Today, as you’ve likely noticed, is sign day—the day campaigns are allowed to start plonking their h-frames into your lawn so you can boost your candidate(s) of choice (and possibly pick fights with your neighbours). All of a sudden, like mushrooms after the rain, they pop up: everywhere, and in large numbers.
A campaign tradition, sign day is full of rituals. Deliveries of boxes take over offices and basements, resident lists are checked and double-checked, flashlights are restored with fresh batteries, and many pots of coffee are made. At midnight, candidates and their teams of volunteers start installing the signs, often taking until 4 or 5 a.m. to cover an entire ward. Campaigns also start keeping an eye on competitors, reporting any violations of the rules governing election signs: putting them up early, in city parks, or too close to intersections can all incur a candidate fines.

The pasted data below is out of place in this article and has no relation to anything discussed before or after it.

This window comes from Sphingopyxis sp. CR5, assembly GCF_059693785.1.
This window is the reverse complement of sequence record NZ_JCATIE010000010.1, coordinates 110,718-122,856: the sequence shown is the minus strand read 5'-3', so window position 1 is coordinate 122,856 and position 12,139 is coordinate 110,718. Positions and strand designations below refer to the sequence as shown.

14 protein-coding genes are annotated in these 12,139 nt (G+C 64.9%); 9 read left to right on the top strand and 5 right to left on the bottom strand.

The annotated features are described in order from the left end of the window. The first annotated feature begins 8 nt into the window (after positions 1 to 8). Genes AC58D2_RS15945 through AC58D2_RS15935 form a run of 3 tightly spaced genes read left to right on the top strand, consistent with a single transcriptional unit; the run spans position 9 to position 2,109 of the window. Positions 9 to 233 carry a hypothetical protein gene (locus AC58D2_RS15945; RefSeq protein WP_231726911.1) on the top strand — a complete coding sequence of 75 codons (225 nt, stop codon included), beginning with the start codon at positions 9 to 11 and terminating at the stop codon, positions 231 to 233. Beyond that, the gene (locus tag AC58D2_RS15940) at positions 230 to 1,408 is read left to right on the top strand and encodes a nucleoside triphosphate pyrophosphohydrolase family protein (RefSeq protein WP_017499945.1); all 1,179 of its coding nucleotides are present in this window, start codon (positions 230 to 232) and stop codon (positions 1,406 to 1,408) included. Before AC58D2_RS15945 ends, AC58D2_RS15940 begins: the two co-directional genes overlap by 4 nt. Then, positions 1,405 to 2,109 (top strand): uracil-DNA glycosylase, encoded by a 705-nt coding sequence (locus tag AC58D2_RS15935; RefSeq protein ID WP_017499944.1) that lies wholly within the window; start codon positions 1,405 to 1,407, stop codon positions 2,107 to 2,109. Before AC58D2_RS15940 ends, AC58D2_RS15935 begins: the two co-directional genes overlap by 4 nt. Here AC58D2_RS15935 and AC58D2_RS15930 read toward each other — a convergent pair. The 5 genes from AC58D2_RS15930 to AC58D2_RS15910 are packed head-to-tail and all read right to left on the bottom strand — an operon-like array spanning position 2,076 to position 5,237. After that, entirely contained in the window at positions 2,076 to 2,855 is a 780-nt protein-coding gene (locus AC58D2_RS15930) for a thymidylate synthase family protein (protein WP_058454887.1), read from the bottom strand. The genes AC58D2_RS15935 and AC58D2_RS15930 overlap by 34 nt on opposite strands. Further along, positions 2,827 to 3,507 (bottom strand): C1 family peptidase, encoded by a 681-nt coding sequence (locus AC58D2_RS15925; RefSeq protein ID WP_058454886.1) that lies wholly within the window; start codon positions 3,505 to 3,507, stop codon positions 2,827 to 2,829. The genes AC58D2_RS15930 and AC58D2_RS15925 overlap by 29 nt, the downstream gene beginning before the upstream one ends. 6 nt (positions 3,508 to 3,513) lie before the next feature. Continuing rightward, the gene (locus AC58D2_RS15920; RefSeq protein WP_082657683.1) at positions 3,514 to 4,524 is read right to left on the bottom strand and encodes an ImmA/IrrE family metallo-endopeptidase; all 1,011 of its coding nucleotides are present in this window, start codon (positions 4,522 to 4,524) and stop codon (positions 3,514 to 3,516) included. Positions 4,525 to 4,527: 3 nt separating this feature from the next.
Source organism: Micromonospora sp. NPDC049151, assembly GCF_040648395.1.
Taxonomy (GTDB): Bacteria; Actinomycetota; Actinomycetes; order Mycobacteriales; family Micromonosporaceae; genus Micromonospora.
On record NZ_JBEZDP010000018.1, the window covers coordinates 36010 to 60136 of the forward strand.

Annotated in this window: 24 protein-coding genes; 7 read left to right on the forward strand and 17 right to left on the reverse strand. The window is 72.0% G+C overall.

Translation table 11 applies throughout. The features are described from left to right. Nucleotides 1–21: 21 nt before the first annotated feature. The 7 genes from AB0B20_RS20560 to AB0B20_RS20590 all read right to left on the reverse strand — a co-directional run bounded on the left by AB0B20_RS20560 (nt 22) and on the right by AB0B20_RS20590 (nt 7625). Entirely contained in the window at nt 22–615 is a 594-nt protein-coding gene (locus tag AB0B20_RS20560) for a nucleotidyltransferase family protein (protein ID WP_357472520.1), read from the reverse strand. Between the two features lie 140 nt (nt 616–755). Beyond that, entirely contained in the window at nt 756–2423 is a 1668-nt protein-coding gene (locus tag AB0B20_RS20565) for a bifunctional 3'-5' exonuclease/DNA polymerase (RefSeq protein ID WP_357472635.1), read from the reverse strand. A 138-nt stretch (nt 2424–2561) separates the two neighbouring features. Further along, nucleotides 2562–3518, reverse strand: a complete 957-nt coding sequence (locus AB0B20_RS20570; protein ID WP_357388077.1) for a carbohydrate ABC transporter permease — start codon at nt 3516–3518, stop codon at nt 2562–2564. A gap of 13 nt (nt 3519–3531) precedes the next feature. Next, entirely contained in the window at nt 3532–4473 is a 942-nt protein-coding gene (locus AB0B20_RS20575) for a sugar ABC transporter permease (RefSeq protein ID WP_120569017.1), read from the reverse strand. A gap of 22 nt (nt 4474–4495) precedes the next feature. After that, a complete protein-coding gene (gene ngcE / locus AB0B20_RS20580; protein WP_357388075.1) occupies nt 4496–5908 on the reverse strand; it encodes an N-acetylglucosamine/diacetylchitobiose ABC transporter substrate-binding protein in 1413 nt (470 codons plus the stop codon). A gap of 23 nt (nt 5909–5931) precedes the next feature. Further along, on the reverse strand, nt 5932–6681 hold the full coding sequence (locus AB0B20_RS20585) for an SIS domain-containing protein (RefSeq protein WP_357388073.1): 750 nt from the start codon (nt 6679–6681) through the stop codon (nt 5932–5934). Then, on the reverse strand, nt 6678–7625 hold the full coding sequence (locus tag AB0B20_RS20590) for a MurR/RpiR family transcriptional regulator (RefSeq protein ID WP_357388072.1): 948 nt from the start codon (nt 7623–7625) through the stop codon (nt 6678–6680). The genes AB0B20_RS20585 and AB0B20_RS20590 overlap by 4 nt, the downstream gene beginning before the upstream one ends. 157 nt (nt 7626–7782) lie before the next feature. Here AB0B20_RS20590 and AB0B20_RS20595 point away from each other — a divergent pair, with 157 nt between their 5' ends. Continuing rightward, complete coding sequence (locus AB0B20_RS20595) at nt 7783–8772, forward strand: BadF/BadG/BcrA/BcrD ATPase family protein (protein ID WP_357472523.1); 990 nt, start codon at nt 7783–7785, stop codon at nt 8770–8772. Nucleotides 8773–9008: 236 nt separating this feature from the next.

Torontoist photographer Christopher Drost happens to live on the same block as an incumbent councillor, Mark Grimes (Ward 6, Etobicoke-Lakeshore), and was invited along for a behind-the-scenes look at a small but crucial part of retail politicking. Last night’s adventures are documented above.
Get more municipal election coverage from Torontoist here.